Tyler responds to budget concernsPublished 9:11am Friday, September 4, 2009
By JESSICA SIEFF
Niles Daily Star
Governor Jennifer Granholm and Michigan state legislators are nearing their Oct. 1 deadline to complete a budget for the 2010 fiscal year and concerns are raised that a final plan won’t be approved – leaving the state to repeat last year’s shut down.
At the moment because no budget has been set school districts state wide, including those such as Niles and Brandywine Community schools are preparing to start their school year with no idea of what they can expect to see in terms of state funding.
In addition, certain groups coming together and speaking out on how they feel state lawmakers should be managing Michigan’s money.
Uncertainty and a fair amount of tension surrounding the issue seems to only be building.
“It really concerns me that it has dragged on this long,” State representative Sharon Tyler said Thursday.
Tyler, whose fellow state Republicans have already submitted their own proposal for reform, said she believed both the Senate and Granholm had submitted their respective plans – but lawmakers were still waiting on all proposals to be submitted and a decision to be made.
She said the uncertainty is particularly concerning when it comes to the state’s schools.
“They need a budget to know how to move forward,” she said, adding, “I’m very upset that it takes this long.”
The issue further affects the state’s students in regards to the Michigan Promise scholarship which some reports have claimed may not be available to students getting ready to start school. If lawmakers can’t put money toward the fund, those students who have already been awarded the scholarship face fears of getting started in the school year only to find they won’t be receiving the money.
“I don’t want to see our young people who have been promised something let down,” said Tyler. Still, she questioned whether the scholarship would be available in the future saying it shouldn’t be promised “until the state of Michigan can become financially sound.”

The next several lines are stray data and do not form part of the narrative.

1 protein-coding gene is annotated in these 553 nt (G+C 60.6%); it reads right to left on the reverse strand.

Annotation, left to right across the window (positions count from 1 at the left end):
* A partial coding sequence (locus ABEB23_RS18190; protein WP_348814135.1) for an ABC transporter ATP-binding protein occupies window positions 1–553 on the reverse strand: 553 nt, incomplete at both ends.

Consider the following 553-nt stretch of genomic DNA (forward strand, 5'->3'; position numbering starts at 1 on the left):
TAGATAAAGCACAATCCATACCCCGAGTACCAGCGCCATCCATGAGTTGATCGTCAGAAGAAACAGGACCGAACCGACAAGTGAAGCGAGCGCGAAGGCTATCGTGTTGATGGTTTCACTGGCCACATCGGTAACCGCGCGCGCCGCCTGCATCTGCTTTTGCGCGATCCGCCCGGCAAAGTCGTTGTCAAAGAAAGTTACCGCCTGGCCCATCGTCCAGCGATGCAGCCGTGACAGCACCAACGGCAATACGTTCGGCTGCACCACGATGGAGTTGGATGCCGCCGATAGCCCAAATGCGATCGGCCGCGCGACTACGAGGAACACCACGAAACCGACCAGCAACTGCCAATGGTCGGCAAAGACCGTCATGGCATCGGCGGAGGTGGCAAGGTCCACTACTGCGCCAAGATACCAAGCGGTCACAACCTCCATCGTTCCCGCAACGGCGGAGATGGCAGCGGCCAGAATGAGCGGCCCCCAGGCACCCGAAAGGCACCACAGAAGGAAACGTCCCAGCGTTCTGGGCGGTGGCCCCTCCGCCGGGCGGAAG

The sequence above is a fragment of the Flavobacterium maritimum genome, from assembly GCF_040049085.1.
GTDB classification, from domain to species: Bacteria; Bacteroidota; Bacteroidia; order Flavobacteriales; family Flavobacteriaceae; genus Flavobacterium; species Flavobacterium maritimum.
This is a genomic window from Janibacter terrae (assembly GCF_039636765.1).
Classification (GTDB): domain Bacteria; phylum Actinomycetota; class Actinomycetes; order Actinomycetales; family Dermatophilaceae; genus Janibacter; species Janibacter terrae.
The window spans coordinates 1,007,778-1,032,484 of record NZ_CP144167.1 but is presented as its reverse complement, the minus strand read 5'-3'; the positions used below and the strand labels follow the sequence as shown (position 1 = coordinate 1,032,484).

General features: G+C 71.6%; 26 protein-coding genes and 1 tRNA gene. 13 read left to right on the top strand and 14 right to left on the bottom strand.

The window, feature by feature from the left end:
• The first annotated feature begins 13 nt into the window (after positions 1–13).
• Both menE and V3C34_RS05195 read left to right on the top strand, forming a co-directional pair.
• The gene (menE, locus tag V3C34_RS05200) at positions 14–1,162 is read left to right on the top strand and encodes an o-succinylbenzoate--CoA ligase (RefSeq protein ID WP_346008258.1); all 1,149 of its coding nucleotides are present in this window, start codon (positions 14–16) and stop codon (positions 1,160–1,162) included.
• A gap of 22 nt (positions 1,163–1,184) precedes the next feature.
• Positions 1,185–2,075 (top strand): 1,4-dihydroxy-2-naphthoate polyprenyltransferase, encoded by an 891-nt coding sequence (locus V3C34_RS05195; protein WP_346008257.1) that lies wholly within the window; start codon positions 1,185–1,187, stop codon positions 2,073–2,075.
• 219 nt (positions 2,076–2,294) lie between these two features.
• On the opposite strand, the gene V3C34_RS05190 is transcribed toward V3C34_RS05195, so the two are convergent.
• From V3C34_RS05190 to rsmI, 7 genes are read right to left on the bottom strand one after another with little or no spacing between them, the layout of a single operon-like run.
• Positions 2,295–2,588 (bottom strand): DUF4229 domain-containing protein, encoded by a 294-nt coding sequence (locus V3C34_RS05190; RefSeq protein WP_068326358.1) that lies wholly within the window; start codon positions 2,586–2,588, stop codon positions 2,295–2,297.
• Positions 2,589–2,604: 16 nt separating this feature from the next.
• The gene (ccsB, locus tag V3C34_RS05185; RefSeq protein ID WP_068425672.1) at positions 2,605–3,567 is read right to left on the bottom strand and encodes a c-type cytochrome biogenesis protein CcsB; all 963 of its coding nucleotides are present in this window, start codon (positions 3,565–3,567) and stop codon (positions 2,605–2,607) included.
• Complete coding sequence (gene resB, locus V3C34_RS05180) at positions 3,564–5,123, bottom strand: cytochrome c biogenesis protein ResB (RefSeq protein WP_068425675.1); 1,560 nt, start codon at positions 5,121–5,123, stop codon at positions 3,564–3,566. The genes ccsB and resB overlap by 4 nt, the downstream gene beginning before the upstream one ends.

In both cases of school districts and students awaiting news of a final budget, she said, “I think when people know what they’re going to have, they can deal with it but it’s the unknown that’s frightening.”
Keeping education in mind, said Tyler in important when it comes to the state’s future. “If you have an educated group of students you will have a strong incentive,” for creating jobs, she said.
Wednesday, groups from throughout the state came together as on a united front to toss their own suggestions for reform into the proverbial state ring.
“Unless we reform and modernize Michigan’s finances now, our families will see deficits as far as the eye can see with no way to pay for critical services that protect people and invest in our future,” said Progress Michigan Executive Director David Holtz. “If we do nothing now, our kids won’t have the tools they need to compete for jobs. Our families won’t have the police and fire protection to stay safe. Our parents and grandparents won’t get the care they need. That’s not the kind of Michigan our families want and deserve.”
Called, “A Better Michigan Future,” the group said it addressed lawmakers out of concern that proposed cuts would severely threaten such public protection as to hinder police and fire departments.
“Since September 11, 2001 funding for police and fire protections has been reduced by $3 billion, taking 1,800 police officers and 2,400 firefighters off the street…” claimed the outline for reform, entitled ‘A Better Michigan Future.’
Some aspects of their proposed plan for reform include instituting a “graduated income tax,” reforming tax structures “in a way that reduces federal tax liability for Michigan citizens,” subject luxury and non-essential services to state sales tax and modify the state tax code “to enable collection of taxes on estates over $2 million by de-linking from the Federal Estate Tax.”
One thing that lawmakers seem to be in agreement on is the need for more cuts throughout the state as Michigan faces $2.8 billion deficit. Where those cuts should come from, is at the heart of the debate.
House republicans had offered up several cost-saving measures in their plan including in departments of agriculture, corrections, human services and higher education.
Tyler said that at the capital, officials are being “promised” that progress on the budget front will move forward next week.
“I’m hoping for the best,” she said.